​New Zealand Sea Monster Identified As Orca Carcass

New Zealand Sea Monster
By: | Follow Twitter:
May 10, 2013
Also: Beach, Monster, New Zealand, New Zealand Sea Monster, Orca, Sea

A New Zealand beach was the location of a grisly carcass, one that resembles a sea monster that was found half buried in the sand and measuring about 30 feet long.

New Zealand Sea Monster

It’s scary head houses gaping jaws bearing a dozen or so pointed, cone-like teeth. However, it’s probably an orca.

According to New Zealand’s Sun Live newspaper, the mysterious remains were found by a group of beach-goers near Pukehina on New Zealand’s Bay of Plenty. One of the group posted a video of the so-called “monster” to YouTube on April 28, along with this simple query: “Can anyone identify what it is?”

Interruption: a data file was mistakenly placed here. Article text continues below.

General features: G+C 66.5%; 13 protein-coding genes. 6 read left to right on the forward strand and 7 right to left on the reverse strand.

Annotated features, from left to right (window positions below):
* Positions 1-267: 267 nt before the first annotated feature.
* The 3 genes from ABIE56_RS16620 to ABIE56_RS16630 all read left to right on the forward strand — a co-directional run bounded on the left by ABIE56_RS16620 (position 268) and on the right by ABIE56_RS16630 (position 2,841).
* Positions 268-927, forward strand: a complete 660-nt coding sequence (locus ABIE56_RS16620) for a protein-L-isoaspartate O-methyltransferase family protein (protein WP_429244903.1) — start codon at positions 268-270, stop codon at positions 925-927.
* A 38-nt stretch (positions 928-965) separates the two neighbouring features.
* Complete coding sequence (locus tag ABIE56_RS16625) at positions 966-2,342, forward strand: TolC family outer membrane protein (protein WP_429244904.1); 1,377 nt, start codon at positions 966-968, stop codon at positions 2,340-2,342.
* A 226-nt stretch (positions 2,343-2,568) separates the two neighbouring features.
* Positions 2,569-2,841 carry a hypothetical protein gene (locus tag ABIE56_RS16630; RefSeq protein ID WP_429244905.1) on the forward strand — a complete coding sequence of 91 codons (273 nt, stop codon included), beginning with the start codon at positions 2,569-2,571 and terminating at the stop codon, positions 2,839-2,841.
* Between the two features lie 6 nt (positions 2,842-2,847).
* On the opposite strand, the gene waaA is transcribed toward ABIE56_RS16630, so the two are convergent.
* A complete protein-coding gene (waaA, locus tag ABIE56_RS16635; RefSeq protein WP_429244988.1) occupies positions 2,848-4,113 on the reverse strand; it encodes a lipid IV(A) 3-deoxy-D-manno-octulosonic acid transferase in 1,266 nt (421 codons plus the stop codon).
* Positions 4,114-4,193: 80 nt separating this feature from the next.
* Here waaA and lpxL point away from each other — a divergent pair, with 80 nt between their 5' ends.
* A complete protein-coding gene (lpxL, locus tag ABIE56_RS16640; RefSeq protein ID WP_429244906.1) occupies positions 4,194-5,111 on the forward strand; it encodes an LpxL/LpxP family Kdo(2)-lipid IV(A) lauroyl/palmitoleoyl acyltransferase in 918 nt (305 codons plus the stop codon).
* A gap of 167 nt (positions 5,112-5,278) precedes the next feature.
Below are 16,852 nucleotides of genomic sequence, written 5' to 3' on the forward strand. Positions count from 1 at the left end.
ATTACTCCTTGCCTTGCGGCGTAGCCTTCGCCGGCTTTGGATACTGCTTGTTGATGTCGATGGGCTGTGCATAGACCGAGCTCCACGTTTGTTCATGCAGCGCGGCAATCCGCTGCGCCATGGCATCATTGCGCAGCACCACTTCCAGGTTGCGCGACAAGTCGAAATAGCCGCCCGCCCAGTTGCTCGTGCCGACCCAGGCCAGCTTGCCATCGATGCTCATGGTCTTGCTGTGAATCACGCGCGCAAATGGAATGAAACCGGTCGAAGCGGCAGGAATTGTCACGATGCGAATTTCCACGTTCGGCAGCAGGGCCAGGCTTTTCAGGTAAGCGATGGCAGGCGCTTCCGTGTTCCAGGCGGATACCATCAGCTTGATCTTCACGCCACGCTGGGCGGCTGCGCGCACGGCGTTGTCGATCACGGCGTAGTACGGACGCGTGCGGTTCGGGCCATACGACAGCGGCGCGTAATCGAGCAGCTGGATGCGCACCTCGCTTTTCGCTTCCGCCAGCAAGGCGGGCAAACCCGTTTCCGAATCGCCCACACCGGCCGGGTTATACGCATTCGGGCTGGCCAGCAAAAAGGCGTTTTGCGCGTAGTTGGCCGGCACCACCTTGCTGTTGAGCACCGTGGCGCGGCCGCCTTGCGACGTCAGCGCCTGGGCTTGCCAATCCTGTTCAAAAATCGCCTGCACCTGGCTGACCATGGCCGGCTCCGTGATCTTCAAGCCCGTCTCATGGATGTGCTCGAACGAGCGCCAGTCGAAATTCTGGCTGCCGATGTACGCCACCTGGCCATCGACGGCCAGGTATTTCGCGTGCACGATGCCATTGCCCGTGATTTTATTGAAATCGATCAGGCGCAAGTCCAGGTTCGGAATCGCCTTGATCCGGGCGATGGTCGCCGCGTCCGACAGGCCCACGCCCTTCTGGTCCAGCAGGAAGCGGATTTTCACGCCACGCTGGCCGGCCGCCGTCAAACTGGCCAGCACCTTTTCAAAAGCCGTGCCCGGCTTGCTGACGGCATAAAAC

The video captured the imagination of viewers, who suggested in the comments section that the creature could be anything from a saltwater crocodile to a giant moray eel. But according to marine mammal expert Anton van Helden, the carcass is likely the remains of a killer whale.

Van Helden told New Zealand’s Channel 3 that he could identify the carcass as an orca because of its distinct flipper. He went on to add that, with only images of the remains to go on, it’s hard to postulate how the animal may have died.

Killer whales are among the most wide-ranging animals on the planet, inhabiting waters from polar regions to the Equator, according to National Geographic. They are renowned predators that live in groups, called pods, whose hunting behavior has been compared to that of wolf packs.

Unfortunately, in some areas of the world — particularly Alaska — fishermen see killer whales as competition and intentionally shoot them, according to the website of the International Union for Conservation of Nature and Natural Resources.

As Discovery notes, this isn’t the first bizarre mass of dead meat to wash up on shore. Marine “blobsters” — large carcasses so badly decomposed as to evade definitive identification — puzzled researchers for years until an innovative team analyzed tissue samples with electron microscopes. Interestingly enough, they turned out to be various species of whales.